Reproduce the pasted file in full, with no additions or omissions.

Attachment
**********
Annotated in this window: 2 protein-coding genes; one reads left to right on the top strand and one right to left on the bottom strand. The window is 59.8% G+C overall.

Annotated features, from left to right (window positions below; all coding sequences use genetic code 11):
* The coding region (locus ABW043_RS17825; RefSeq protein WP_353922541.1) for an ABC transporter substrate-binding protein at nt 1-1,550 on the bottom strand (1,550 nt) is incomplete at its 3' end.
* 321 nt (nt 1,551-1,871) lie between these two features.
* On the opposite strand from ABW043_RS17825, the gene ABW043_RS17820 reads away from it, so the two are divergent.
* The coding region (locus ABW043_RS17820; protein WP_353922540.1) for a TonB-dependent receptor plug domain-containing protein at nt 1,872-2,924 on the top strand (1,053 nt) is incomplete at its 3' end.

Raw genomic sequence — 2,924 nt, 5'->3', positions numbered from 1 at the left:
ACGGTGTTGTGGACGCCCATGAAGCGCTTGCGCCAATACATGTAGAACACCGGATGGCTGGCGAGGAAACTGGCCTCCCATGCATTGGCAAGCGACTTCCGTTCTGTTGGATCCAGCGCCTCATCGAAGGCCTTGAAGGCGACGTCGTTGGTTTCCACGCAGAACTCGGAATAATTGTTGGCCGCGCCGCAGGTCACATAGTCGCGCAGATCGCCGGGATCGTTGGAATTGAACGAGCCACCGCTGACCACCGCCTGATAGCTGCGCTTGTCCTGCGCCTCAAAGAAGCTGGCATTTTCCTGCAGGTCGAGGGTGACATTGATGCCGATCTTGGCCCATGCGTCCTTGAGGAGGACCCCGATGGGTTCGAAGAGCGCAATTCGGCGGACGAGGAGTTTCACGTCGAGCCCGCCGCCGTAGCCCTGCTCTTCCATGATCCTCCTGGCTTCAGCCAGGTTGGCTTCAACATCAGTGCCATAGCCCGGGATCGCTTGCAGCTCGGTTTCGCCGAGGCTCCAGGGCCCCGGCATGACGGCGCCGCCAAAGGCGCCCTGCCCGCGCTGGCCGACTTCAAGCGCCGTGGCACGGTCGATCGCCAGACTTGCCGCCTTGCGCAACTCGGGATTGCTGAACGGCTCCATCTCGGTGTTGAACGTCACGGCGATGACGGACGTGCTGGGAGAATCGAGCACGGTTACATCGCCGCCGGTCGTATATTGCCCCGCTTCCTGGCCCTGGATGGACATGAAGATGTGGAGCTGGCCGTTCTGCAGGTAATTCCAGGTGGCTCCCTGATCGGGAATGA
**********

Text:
Annotated in this window: 2 protein-coding genes; one reads left to right on the top strand and one right to left on the bottom strand. The window is 59.8% G+C overall.

Annotated features, from left to right (window positions below; all coding sequences use genetic code 11):
* The coding region (locus ABW043_RS17825; RefSeq protein WP_353922541.1) for an ABC transporter substrate-binding protein at nt 1-1,550 on the bottom strand (1,550 nt) is incomplete at its 3' end.
* 321 nt (nt 1,551-1,871) lie between these two features.
* On the opposite strand from ABW043_RS17825, the gene ABW043_RS17820 reads away from it, so the two are divergent.
* The coding region (locus ABW043_RS17820; protein WP_353922540.1) for a TonB-dependent receptor plug domain-containing protein at nt 1,872-2,924 on the top strand (1,053 nt) is incomplete at its 3' end.

Raw genomic sequence — 2,924 nt, 5'->3', positions numbered from 1 at the left:
ACGGTGTTGTGGACGCCCATGAAGCGCTTGCGCCAATACATGTAGAACACCGGATGGCTGGCGAGGAAACTGGCCTCCCATGCATTGGCAAGCGACTTCCGTTCTGTTGGATCCAGCGCCTCATCGAAGGCCTTGAAGGCGACGTCGTTGGTTTCCACGCAGAACTCGGAATAATTGTTGGCCGCGCCGCAGGTCACATAGTCGCGCAGATCGCCGGGATCGTTGGAATTGAACGAGCCACCGCTGACCACCGCCTGATAGCTGCGCTTGTCCTGCGCCTCAAAGAAGCTGGCATTTTCCTGCAGGTCGAGGGTGACATTGATGCCGATCTTGGCCCATGCGTCCTTGAGGAGGACCCCGATGGGTTCGAAGAGCGCAATTCGGCGGACGAGGAGTTTCACGTCGAGCCCGCCGCCGTAGCCCTGCTCTTCCATGATCCTCCTGGCTTCAGCCAGGTTGGCTTCAACATCAGTGCCATAGCCCGGGATCGCTTGCAGCTCGGTTTCGCCGAGGCTCCAGGGCCCCGGCATGACGGCGCCGCCAAAGGCGCCCTGCCCGCGCTGGCCGACTTCAAGCGCCGTGGCACGGTCGATCGCCAGACTTGCCGCCTTGCGCAACTCGGGATTGCTGAACGGCTCCATCTCGGTGTTGAACGTCACGGCGATGACGGACGTGCTGGGAGAATCGAGCACGGTTACATCGCCGCCGGTCGTATATTGCCCCGCTTCCTGGCCCTGGATGGACATGAAGATGTGGAGCTGGCCGTTCTGCAGGTAATTCCAGGTGGCTCCCTGATCGGGAATGA